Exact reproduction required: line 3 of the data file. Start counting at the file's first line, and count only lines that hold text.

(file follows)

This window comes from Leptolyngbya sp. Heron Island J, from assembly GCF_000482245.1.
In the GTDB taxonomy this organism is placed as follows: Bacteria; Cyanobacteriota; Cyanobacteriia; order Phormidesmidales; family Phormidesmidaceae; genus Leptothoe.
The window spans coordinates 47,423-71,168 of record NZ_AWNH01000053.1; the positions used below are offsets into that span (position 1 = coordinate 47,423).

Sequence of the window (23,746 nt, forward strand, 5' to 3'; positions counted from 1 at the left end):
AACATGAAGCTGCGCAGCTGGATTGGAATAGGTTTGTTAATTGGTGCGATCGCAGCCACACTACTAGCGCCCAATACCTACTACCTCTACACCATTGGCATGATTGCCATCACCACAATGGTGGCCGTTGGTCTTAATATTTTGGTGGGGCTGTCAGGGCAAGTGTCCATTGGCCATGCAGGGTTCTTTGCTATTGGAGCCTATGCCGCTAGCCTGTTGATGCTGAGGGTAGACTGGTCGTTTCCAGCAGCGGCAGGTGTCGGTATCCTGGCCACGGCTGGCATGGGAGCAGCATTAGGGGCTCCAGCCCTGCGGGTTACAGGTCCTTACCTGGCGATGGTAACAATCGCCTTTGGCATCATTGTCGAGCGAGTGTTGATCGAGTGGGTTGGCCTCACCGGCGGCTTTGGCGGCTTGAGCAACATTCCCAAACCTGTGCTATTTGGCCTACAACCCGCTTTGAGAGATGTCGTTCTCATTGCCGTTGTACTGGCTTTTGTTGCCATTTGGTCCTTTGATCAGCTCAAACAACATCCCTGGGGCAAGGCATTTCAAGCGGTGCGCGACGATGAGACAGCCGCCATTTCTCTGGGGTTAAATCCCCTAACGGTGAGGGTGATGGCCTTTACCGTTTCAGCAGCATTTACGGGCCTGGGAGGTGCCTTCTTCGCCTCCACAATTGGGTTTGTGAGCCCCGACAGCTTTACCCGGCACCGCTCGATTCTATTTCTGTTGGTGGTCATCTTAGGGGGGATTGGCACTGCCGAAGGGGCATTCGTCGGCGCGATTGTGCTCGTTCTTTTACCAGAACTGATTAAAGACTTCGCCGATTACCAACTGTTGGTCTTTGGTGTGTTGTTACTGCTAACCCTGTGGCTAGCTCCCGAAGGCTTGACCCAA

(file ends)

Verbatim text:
The window spans coordinates 47,423-71,168 of record NZ_AWNH01000053.1; the positions used below are offsets into that span (position 1 = coordinate 47,423).